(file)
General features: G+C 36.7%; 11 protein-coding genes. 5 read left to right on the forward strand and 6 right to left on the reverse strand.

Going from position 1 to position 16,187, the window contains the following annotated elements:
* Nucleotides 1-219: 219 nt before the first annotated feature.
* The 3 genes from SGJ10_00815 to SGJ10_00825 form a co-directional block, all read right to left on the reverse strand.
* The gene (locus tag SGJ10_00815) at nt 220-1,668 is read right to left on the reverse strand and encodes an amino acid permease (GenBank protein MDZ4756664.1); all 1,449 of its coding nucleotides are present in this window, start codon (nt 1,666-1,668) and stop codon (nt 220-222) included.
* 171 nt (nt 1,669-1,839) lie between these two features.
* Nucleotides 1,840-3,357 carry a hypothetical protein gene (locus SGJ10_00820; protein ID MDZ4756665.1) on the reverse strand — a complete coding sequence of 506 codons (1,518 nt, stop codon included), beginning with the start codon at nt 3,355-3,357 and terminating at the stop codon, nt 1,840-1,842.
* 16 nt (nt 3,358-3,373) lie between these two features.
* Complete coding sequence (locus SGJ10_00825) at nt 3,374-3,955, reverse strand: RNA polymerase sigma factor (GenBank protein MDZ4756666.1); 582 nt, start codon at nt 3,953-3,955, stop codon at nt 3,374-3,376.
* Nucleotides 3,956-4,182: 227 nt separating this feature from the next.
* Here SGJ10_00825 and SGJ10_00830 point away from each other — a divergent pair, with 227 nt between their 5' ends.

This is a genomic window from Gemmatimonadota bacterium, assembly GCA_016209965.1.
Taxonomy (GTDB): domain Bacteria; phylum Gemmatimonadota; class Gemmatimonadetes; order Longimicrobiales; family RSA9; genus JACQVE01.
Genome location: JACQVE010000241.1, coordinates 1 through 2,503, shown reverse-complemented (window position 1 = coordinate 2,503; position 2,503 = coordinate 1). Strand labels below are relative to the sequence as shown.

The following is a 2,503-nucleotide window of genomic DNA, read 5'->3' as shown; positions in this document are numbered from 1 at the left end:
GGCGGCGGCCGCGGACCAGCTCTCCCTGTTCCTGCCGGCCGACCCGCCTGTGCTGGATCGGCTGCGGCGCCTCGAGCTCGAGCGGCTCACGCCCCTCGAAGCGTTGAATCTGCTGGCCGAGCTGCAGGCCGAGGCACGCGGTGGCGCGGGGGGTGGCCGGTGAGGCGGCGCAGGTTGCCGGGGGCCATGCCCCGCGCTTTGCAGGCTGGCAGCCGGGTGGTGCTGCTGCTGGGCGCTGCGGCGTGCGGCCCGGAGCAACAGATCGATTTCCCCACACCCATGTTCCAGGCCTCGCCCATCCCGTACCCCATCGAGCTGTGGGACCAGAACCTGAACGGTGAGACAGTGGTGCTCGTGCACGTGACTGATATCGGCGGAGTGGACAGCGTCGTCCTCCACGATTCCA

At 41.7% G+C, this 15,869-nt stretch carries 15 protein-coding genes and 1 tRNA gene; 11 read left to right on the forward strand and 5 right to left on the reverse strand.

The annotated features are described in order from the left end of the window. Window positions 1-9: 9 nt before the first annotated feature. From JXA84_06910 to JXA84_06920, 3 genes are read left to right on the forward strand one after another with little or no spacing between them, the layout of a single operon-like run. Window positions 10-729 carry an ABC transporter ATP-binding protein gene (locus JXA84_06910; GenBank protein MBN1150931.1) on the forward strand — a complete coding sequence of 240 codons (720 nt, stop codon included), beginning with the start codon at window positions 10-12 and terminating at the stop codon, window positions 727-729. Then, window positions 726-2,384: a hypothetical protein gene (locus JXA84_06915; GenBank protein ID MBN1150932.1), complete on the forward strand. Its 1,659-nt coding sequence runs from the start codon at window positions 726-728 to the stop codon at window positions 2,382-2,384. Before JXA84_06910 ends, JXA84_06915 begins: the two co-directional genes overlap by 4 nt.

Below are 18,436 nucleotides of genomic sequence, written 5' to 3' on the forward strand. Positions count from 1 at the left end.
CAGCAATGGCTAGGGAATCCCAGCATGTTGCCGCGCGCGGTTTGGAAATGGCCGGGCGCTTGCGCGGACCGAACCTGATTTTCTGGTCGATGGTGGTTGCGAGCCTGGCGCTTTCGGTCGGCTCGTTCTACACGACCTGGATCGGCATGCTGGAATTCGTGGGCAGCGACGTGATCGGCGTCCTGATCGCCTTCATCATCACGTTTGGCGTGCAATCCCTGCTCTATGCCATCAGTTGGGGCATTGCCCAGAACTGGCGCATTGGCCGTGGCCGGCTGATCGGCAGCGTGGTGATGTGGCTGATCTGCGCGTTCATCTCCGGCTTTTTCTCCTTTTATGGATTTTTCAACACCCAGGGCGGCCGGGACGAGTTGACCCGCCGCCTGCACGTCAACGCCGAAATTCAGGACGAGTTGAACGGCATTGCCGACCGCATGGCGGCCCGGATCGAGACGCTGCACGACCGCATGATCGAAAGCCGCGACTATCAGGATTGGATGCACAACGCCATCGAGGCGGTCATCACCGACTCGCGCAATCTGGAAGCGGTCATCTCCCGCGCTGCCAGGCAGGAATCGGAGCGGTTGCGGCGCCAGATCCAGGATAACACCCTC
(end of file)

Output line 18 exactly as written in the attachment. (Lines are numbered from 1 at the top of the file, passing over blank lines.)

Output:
The annotated features are described in order from the left end of the window. Window positions 1-9: 9 nt before the first annotated feature. From JXA84_06910 to JXA84_06920, 3 genes are read left to right on the forward strand one after another with little or no spacing between them, the layout of a single operon-like run. Window positions 10-729 carry an ABC transporter ATP-binding protein gene (locus JXA84_06910; GenBank protein MBN1150931.1) on the forward strand — a complete coding sequence of 240 codons (720 nt, stop codon included), beginning with the start codon at window positions 10-12 and terminating at the stop codon, window positions 727-729. Then, window positions 726-2,384: a hypothetical protein gene (locus JXA84_06915; GenBank protein ID MBN1150932.1), complete on the forward strand. Its 1,659-nt coding sequence runs from the start codon at window positions 726-728 to the stop codon at window positions 2,382-2,384. Before JXA84_06910 ends, JXA84_06915 begins: the two co-directional genes overlap by 4 nt.